How I boot FreeDOS using QEMU


My longtime hobby is retrocomputing. I helped start the FreeDOS Project in 1994 because I wanted to keep using DOS in a world that was moving to Windows, and I continue to use FreeDOS because I enjoy the challenge of writing programs that run in a restricted environment.

But I don’t have the spare room in my home office for actual classic hardware. Instead, I boot FreeDOS in a virtual machine environment on my Linux computer. Using a virtual machine means FreeDOS runs independently in a “guest” environment, running in a “window” on my Linux desktop.

QEMU is a fast and flexible virtual machine that you configure using command line options. QEMU emulates many things by default, such as a classic PS/2 mouse, but other configurations must be specified using the command line. Here is how I run QEMU to boot FreeDOS on my Linux machine:

Download FreeDOS

Let’s demonstrate QEMU using the FreeDOS 1.3 LiveCD image. The “live” CD means you can boot the CD image on your computer and run a minimal version of FreeDOS. If you want the full FreeDOS experience, you’ll need to run the installer. But for this demonstration, we’ll just boot the LiveCD.

Visit the FreeDOS Project website and click the big blue button that says “Download FreeDOS 1.3”

Scroll down, and find the box titled “FreeDOS for everyone.” Click the blue button to download the LiveCD:

This downloads the file to your computer. The zip file contains the LiveCD image as FD13LIVE.iso and a boot floppy image called FD13BOOT.img. In most file managers, you can double-click the zip file to extract everything in it, but you’ll only need the LiveCD image to boot FreeDOS on QEMU.

Booting with QEMU

To boot FreeDOS using QEMU, you effectively need to build the virtual machine using command line options. This is my full command line:

$ qemu-system-i386 -enable-kvm -m 32 -device sb16 -device adlib -cdrom FD13LIVE.iso -boot order=d

QEMU supports different classes of hardware using different programs. The qemu-system-i386 version of QEMU will emulate a classic 32-bit system. To emulate a 64-bit system, such as to run Linux or FreeBSD, use the qemu-system-x86_64 command instead.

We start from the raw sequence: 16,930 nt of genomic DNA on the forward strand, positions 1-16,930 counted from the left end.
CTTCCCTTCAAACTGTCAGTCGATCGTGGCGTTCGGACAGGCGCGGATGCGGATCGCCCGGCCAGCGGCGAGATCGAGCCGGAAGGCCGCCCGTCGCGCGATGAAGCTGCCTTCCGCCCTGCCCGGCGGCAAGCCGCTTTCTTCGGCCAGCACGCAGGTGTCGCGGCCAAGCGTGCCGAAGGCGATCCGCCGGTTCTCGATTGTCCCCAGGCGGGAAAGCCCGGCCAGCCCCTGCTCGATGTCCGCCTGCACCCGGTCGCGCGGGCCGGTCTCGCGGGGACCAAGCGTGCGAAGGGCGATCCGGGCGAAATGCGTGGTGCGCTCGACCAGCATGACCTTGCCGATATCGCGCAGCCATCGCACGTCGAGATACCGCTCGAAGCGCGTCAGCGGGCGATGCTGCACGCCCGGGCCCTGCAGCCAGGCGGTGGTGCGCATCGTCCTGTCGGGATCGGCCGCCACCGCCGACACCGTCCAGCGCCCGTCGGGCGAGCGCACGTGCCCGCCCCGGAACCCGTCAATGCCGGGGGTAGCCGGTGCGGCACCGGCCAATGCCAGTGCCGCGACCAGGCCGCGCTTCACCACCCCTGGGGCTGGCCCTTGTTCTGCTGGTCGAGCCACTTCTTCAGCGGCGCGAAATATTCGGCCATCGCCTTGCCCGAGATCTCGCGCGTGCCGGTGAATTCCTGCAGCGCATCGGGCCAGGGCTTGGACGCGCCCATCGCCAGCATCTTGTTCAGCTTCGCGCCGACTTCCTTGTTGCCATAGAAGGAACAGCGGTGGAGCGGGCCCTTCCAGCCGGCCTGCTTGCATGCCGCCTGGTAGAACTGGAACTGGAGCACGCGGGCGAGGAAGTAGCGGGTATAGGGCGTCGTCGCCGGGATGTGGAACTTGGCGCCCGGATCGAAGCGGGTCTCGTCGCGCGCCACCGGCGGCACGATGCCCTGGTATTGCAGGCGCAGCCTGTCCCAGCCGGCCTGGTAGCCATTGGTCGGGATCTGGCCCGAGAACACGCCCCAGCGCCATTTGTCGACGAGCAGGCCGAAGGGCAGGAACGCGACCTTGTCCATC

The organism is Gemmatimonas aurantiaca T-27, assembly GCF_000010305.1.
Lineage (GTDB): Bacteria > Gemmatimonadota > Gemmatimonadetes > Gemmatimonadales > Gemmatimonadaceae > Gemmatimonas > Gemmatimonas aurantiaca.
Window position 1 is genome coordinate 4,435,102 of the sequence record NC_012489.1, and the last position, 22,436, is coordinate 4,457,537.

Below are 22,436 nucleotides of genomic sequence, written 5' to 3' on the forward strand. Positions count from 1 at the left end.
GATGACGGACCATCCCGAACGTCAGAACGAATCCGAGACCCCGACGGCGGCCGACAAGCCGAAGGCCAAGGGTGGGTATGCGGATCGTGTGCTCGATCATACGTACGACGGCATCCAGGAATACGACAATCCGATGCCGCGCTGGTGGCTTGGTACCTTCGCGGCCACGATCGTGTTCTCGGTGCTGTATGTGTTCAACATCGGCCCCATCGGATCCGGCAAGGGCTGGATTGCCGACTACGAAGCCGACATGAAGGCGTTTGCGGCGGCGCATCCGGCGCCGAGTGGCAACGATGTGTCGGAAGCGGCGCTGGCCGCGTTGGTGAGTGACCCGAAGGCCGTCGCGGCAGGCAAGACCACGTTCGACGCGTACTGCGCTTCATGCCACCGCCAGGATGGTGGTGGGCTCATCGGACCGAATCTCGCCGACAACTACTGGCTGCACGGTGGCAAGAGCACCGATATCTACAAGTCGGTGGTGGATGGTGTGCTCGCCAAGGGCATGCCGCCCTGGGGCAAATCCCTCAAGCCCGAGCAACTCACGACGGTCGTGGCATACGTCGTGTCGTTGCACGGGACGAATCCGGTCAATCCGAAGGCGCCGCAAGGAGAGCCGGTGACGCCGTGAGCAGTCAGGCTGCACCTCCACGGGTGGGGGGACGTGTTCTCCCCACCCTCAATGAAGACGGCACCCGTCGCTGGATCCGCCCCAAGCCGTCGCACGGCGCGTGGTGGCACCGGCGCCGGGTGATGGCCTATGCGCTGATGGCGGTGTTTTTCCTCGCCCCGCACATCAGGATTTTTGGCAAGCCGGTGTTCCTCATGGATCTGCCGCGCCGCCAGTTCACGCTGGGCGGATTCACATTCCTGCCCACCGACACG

By default, QEMU will emulate the CPU instructions for the guest virtual machine machine. But this software emulation can be slow. You can get much better performance by using -enable-kvm to leverage the Kernel-based Virtual Machine (KVM) built into the Linux kernel. The KVM only works if you emulate the same kind of CPU in the “guest” machine that you are running on the “host” machine. For example, you cannot use -enable-kvm to boot FreeDOS on a Raspberry Pi running Linux, because the Raspberry Pi has an ARM CPU and FreeDOS only runs on an Intel CPU.

Set the memory with the -m option. FreeDOS doesn’t need a lot of memory, so -m 32 configures the guest machine using 32 Megabytes of memory. By today’s standards, 32MB is not a lot of memory, but that was plenty in the DOS era of the 1980s and 1990s.

If you want to play classic DOS games, you may need digital sound support. DOS does not provide a Hardware Abstraction Layer. Instead, DOS games of that time accessed the sound hardware directly. The most common sound card in the early 1990s was the SoundBlaster16, and the most popular digital music add-on was the AdLib card. The two command line options -device sb16 and -device adlib add support for SoundBlaster16 and AdLib.

Specify the CD-ROM image using the -cdrom option. To boot FreeDOS, use -cdrom FD13LIVE.iso to configure the virtual machine to use the FreeDOS 1.3 LiveCD image, and -boot order=d to set the virtual machine to boot only from the CD-ROM drive. The d option means “CD-ROM” image. To boot from a virtual floppy, use a; to boot from a hard drive image, use c.

Together, these command line options “build” a QEMU virtual machine that boots the FreeDOS 1.3 LiveCD in a window:

screenshot of FreeDOS 1.3 booting in QEMU

We’ve provided a sample of open source apps and games on the LiveCD. For example, if you type CD GAMES and CD SENET then run SENET, you can play the classic Senet board game:

To exit FreeDOS, type shutdown at the command prompt. But because FreeDOS is just DOS, and was created in an era when you could just turn off the computer when you were done with it, you can safely skip the “shutdown” step and just “power off” the virtual machine using the Machine > Quit menu action in the QEMU window. But the “shutdown” command line process ensures that any data you might have written to another device will finish writing before the computer shuts down.

Virtual machines make it easy

FreeDOS has minimal hardware requirements, so you can find many virtual machines that will run FreeDOS. VirtualBox is also quite popular, but I like QEMU as my virtual machine. Every major Linux distribution should include QEMU by default.